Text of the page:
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Understanding the Audiological and Vestibular Effects of Traumatic Brain Injury (0.3 CEUs/Tier 1)

Recorded On: 11/09/2016

Understanding the Audiological and Vestibular Effects of Traumatic Brain Injury (.3 CEUs; ABA Certificants: Tier 1)

Recorded: Wednesday, November 9, 2016

Presenters: Jacquelyn C. Jackson, AuD and Douglas S. Brungart, PhD

CEUs: .3/Tier 1

Duration: 3 hour

Who Should Attend: Audiologists who may have the opportunity to evaluate individuals with a history of traumatic brain injury and concussion.

Instructional Level: Intermediate

Program Focus: Knowledge


Learner Outcomes: Upon completion, each participant in the eAudiology Web seminar will be able to:

1) Define Traumatic Brain Injury (TBI) and list some common symptoms and comorbidities of TBI
2) Detail TBI and blast effects on auditory function
3) Understand the impact of sound sensitivity following TBI
4) Understand some of the mechanisms of dizziness following TBI
5) List some important considerations when evaluating a patient with a history of TBI for auditory processing disorder
6) Defend the importance of the audiologist as a vital member of the TBI team
7) Discuss the potential impact of blast exposure on hearing and balance function


Description: Nearly 1.7 million people sustain a traumatic brain injury (TBI) every year in America, and TBI is especially prevalent in our military service members. The audiologist should be a vital member of any TBI team in order to facilitate comprehensive, multi-disciplinary assessment and intervention planning for patients with a history of TBI. In this course, we will delve into the mechanisms of TBI (including those occurring from blasts), common symptoms and comorbidities, and assess some common clinical audiological and vestibular findings for individuals with a history of TBI. We will also discuss recent developments in military audiology related to hearing deficits in service members who complain of hearing problems but have normal audiometric thresholds, where there also appears to be some direct relationship between these hearing deficits and deployment-related blast exposure. We will present the results of recent studies that have examined the hearing abilities of blast exposed service members and discuss some of the unanswered questions that remain about the impact that blast and noise exposure may have on hearing ability of military veterans.

Jacquelyn C. Jackson, AuD

Audiologist, Walter Reed National Military Medical Center

Dr. Jacquelyn C. Jackson has been an audiologist for the National Military Audiology and Speech Pathology Center at Walter Reed National Military Medical Center (WRNMMC) since 2011, where she specializes in evaluation and management of, and serves as the Department of Defense's Subject Matter Expert for, Auditory Processing Disorders (APD). She is an Assistant Professor of Surgery for the Uniformed Services University of the Health Sciences and also serves on Walter Reed's outpatient TBI and Craniofacial teams. She is well-versed in the evaluation and management of hearing loss, APD, vestibular disorders, and tinnitus and is comfortable interacting with patients of all ages. She has a special interest in working with individuals who present with APD and comorbid Traumatic Brain Injury (TBI) and/or Post-Traumatic Stress Disorder, and is actively involved in research in these areas. Dr. Jackson received both her Bachelor and Doctorate degrees from The Ohio State University and has clinical experience in private practice, ENT practice, as well as military and VA hospitals.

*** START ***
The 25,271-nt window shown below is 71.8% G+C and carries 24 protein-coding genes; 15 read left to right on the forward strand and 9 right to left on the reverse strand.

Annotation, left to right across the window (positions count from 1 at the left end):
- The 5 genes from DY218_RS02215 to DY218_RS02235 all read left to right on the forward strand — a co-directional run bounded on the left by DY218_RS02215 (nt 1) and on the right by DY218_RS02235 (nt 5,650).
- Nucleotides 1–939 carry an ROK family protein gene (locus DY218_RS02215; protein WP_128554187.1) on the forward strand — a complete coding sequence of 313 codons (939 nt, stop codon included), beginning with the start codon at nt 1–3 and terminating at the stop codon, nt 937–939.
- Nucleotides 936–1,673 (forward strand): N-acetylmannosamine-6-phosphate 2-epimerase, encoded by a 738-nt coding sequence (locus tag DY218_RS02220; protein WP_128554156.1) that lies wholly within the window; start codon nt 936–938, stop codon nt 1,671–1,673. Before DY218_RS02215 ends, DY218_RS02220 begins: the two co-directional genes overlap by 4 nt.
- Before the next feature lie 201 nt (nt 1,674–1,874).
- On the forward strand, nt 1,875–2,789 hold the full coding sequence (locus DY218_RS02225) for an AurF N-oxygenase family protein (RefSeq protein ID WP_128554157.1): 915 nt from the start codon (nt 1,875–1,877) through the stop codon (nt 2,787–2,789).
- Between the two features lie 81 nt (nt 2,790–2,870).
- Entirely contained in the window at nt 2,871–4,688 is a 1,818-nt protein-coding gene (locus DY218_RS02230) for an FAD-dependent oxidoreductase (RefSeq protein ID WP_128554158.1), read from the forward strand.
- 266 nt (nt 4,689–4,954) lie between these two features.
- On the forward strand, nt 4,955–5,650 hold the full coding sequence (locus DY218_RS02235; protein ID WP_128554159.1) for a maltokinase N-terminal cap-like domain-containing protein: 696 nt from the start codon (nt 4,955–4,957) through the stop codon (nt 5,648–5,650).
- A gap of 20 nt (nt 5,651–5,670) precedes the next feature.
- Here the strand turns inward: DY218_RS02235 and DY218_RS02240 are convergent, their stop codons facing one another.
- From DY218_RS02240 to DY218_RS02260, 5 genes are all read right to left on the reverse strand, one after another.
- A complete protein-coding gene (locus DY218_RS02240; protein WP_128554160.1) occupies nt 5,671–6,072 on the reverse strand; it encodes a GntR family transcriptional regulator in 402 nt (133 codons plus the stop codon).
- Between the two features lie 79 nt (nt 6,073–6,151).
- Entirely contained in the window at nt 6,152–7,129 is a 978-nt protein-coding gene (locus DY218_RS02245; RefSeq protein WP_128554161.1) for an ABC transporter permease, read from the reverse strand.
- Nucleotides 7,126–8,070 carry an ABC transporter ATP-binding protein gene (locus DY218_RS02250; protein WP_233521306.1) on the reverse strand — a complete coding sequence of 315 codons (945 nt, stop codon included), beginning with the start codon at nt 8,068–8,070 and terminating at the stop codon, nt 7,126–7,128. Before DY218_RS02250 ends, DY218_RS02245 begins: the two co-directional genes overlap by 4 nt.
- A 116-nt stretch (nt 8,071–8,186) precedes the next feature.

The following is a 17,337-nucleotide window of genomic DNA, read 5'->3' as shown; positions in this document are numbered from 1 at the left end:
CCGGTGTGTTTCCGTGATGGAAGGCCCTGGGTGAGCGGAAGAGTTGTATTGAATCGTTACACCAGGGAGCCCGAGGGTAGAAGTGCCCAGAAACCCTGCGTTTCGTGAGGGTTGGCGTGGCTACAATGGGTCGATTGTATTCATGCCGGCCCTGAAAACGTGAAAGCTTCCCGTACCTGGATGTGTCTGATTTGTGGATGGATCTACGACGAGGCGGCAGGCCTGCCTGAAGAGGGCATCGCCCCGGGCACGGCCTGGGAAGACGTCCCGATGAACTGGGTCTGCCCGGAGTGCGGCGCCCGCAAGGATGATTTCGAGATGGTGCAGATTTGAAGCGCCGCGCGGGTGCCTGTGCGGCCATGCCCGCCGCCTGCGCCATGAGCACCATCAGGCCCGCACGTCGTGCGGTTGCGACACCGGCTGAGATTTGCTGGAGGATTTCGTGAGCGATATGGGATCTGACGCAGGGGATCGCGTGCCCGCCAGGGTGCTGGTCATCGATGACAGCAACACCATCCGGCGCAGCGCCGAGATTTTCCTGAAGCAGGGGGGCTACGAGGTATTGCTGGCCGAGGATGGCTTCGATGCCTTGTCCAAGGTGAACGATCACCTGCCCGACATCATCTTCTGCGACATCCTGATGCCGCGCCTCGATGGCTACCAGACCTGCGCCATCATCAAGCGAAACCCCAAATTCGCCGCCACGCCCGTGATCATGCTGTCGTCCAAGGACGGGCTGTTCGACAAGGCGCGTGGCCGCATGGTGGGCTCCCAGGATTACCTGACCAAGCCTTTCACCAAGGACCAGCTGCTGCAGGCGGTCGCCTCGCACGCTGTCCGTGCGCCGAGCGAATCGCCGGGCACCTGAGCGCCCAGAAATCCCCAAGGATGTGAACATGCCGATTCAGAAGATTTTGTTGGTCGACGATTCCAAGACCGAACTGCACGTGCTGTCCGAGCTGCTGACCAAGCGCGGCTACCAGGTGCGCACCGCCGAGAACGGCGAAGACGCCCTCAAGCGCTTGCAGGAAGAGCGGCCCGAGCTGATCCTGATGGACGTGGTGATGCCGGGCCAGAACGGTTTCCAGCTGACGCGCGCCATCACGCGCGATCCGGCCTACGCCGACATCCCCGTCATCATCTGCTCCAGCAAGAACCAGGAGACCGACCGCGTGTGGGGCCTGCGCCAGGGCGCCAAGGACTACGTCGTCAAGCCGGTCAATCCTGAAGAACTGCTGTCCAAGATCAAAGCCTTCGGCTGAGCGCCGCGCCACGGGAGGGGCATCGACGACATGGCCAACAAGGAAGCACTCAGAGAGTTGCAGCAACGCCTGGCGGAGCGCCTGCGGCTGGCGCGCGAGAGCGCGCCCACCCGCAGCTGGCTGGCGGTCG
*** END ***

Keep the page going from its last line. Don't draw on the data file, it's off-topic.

Douglas S. Brungart, PhD

Chief Scientist, Walter Reed National Military Medical Center

Douglas S. Brungart, PhD, is the Chief Scientist of the National Military Audiology and Speech Pathology Center at Walter Reed and is currently also serving as the Chief Scientist for the Department of Defense Hearing Center of Excellence. Dr. Brungart holds a BS in Computer Engineering from Wright State University (Dayton, Ohio), and an MS and PhD in Electrical Engineering and Computer Science from the Massachusetts Institute of Technology (Cambridge, MA). For 19 years, he worked as a research scientist and technical advisor for the Air Force Research Laboratory in Dayton, Ohio, where the laboratory work focused on spatial hearing, multitalker speech perception, and auditory displays. Since 2009, he has been the senior scientist of the research section at the Audiology and Speech Pathology Center at Walter Reed. During this time, he and his team have focused on the application of advanced technology to improve the prevention, diagnosis, and treatment of hearing loss and other hearing and speech disorders. Dr. Brungart has authored and co-authored more than 40 peer-reviewed journal articles on auditory perception, and he has been issued ten US patents for hearing-related research.

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